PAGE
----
We can never think of the elements, without reflecting upon the number of distinct uses which are consolidated in the sar[**? P3:same?] substance. The air supplies the lungs, supports fire, conveys sound, reflects light, diffuses smells, gives rain, wafts ships, bears up birds. Water, besides maintaining its own inhabitants, is the universal nourisher of plants, and through them of terrestrial animals: it is the basis of their juices and fluids, dilutes their food, quenches their thirst, floats their burdens. Fire warms, dissolves, enlightens; it is the great promoter of vegetation and life, if not necessary to the support of both.

We might enlarge, to almost any length we pleased, upon each of these uses; but it appears to me almost sufficient to state them. The few remarks which I judge it necessary to add, areas follow.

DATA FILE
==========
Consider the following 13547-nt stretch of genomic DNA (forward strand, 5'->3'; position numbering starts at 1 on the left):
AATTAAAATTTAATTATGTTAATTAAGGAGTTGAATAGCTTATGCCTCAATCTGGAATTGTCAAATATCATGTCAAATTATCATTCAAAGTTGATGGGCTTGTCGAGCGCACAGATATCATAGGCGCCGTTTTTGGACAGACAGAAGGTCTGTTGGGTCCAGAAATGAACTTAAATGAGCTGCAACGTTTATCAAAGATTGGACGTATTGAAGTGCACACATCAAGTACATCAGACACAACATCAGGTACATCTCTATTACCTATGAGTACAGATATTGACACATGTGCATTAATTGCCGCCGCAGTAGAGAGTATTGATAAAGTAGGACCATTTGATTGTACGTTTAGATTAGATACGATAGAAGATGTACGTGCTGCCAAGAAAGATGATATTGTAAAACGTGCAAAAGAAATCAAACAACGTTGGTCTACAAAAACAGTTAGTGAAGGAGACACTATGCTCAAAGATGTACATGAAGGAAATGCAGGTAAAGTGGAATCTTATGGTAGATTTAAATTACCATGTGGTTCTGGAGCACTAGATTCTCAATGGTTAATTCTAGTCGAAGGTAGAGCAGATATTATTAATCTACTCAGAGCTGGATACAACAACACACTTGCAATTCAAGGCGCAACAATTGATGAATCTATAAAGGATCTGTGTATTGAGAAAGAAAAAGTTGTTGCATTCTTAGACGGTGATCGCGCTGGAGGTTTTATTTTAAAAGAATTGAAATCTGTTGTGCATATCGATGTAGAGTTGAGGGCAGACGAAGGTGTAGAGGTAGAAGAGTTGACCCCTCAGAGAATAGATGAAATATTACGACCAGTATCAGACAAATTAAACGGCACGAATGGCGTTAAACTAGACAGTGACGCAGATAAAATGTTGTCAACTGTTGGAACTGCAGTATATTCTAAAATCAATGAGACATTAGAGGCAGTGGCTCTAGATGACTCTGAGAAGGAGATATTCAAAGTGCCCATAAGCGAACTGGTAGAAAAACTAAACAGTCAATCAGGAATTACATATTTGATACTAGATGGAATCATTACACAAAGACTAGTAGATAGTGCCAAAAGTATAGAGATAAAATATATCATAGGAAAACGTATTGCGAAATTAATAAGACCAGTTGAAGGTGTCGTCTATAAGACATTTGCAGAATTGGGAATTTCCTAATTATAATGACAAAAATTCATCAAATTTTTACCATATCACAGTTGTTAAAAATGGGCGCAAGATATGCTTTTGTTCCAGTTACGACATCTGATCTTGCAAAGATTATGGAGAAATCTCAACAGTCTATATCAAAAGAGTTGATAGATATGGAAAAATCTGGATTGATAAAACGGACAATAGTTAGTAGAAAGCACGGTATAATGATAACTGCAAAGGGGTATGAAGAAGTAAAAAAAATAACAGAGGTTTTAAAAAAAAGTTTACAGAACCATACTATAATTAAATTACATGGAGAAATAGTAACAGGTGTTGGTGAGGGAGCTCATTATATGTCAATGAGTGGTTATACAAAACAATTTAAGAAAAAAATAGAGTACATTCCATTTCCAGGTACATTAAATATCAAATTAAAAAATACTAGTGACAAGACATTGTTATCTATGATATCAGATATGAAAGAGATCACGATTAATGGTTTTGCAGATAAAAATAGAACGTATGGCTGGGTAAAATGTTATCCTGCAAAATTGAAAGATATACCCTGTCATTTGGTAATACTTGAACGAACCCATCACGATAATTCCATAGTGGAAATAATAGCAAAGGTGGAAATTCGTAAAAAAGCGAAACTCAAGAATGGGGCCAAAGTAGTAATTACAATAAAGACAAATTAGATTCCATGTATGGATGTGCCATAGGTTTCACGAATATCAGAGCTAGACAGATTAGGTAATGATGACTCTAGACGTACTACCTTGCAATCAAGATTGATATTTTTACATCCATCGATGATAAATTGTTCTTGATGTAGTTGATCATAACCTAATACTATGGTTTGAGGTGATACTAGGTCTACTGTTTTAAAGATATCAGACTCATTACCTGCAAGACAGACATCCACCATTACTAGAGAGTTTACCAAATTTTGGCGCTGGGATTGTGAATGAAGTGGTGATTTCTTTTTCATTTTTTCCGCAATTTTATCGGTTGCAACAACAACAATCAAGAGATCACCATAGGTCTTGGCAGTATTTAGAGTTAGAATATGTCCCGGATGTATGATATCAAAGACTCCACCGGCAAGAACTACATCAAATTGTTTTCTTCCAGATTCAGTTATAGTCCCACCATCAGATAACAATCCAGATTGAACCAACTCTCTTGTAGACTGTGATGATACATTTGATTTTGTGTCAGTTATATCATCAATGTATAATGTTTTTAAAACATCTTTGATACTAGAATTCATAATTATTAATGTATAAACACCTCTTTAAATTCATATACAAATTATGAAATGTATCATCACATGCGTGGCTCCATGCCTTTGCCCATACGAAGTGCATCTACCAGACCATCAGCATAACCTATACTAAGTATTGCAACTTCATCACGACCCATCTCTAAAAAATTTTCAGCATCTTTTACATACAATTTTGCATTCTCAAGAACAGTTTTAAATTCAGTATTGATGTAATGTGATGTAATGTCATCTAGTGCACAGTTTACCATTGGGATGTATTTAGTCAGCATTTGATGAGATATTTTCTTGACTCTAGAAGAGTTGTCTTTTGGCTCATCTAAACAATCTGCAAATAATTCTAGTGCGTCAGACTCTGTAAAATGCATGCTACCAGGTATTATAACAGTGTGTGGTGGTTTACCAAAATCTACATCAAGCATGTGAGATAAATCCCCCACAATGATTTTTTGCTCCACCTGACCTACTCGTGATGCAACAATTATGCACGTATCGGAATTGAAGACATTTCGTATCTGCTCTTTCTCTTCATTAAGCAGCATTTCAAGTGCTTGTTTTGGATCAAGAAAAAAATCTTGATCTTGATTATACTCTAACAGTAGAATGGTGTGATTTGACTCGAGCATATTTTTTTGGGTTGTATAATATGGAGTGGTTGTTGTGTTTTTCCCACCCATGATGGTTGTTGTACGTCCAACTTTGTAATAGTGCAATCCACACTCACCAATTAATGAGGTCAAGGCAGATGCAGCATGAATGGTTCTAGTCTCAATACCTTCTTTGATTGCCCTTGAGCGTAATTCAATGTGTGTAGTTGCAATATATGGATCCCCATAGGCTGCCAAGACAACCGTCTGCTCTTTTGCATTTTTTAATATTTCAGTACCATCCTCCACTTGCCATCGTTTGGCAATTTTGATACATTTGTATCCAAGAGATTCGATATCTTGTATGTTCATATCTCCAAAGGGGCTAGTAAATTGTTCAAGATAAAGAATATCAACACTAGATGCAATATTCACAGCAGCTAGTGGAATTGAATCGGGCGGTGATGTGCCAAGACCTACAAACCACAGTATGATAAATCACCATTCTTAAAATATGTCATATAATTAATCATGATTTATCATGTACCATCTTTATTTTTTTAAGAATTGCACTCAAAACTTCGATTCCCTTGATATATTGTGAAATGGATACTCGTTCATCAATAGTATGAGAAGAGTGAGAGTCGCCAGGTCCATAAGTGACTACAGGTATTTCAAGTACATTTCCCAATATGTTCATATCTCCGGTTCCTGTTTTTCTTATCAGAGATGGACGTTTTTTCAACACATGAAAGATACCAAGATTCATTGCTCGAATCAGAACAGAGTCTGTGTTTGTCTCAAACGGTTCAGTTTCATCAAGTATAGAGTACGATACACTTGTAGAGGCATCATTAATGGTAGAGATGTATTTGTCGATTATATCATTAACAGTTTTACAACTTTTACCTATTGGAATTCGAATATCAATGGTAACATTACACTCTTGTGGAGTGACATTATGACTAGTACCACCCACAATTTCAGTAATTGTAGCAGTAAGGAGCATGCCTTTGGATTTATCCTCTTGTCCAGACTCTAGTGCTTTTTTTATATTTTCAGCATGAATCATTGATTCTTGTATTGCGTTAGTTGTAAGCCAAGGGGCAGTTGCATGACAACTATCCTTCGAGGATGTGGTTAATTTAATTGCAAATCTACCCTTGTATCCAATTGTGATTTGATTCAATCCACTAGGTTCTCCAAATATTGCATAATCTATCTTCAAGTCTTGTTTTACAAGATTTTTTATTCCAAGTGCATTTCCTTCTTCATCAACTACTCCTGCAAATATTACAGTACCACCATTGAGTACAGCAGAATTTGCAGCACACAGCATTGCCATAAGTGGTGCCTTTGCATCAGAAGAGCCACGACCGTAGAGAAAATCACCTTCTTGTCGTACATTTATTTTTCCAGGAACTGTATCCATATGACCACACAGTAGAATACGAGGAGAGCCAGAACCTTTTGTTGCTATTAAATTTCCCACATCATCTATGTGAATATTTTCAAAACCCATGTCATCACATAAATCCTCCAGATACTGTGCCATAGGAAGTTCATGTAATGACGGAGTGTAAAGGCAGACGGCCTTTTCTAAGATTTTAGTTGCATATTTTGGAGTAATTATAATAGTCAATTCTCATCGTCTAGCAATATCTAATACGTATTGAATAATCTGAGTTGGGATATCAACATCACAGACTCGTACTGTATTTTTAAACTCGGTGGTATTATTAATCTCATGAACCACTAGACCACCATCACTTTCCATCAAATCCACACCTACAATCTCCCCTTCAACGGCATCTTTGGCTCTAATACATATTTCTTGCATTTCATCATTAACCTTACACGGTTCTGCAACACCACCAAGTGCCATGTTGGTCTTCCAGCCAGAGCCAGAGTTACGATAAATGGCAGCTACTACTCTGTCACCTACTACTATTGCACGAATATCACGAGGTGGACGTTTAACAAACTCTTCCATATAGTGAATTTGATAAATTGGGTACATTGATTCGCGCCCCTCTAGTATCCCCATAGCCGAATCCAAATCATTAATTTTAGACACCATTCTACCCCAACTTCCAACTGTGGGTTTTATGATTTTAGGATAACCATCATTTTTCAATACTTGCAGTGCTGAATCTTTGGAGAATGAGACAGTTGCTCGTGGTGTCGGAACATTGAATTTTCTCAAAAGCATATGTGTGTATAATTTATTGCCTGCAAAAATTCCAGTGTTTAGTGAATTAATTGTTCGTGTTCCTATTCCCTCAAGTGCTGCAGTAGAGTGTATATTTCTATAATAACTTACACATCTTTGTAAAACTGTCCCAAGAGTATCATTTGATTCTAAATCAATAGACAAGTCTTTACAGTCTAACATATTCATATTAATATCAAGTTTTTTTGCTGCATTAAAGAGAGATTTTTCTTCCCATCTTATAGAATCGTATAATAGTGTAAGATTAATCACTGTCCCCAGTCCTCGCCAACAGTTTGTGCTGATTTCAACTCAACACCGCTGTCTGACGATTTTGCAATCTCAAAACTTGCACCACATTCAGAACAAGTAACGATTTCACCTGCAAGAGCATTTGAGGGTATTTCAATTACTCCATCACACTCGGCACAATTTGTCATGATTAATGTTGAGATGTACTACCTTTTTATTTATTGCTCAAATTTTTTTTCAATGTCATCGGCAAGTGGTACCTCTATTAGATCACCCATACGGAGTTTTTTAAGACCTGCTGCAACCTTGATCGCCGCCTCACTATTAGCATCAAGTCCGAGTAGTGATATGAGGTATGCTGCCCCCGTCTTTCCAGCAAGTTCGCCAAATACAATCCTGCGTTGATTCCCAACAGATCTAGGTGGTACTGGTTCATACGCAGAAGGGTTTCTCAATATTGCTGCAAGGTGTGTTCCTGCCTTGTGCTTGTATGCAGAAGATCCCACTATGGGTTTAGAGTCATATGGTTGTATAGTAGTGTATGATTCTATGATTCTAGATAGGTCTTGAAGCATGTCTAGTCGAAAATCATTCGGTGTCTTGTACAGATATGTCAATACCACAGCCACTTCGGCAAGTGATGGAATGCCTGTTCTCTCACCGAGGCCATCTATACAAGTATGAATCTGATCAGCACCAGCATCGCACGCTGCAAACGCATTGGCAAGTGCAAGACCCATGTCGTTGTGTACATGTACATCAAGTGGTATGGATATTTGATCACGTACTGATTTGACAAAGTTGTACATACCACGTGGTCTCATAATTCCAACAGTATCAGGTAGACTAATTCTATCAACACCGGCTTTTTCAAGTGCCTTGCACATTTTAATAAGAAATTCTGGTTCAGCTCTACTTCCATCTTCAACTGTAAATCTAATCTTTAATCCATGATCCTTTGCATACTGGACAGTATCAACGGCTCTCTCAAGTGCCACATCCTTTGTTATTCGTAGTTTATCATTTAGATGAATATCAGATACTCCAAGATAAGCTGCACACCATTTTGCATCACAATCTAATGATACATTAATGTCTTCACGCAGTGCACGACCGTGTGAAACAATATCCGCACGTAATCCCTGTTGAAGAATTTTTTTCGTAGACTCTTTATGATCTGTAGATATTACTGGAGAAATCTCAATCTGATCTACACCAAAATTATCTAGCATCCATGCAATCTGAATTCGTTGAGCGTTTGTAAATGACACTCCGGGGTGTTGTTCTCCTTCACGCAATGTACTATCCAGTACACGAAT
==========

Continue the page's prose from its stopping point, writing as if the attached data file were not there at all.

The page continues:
I. Air is essentially different from earth. There appears to be no necessity for an atmosphere’s investing our globe; yet it does invest it, and we see how many, how various, and how important are the purposes which it answers to every order of animated, not to say organized beings, which are placed upon the terrestrial surface. I think that every one of these uses will be understood upon the first mention of them, except it be that of reflecting light, which may be explained thus:—If I had the power of seeing only by means of rays coming directly from the sun, whenever I turned my back upon this luminary, I should find myself in darkness. If I had the power of seeing by reflected light, yet by means only of light reflected from solid masses, these masses would shine indeed and glisten, but it[64] would be in the dark. The hemisphere, the sky, the world, could only be illuminated as it is illuminated, by the light of the sun being from all sides and in every direction reflected to the eye, by particles as numerous, as thickly scattered, and as widely diffused, as are those of the air.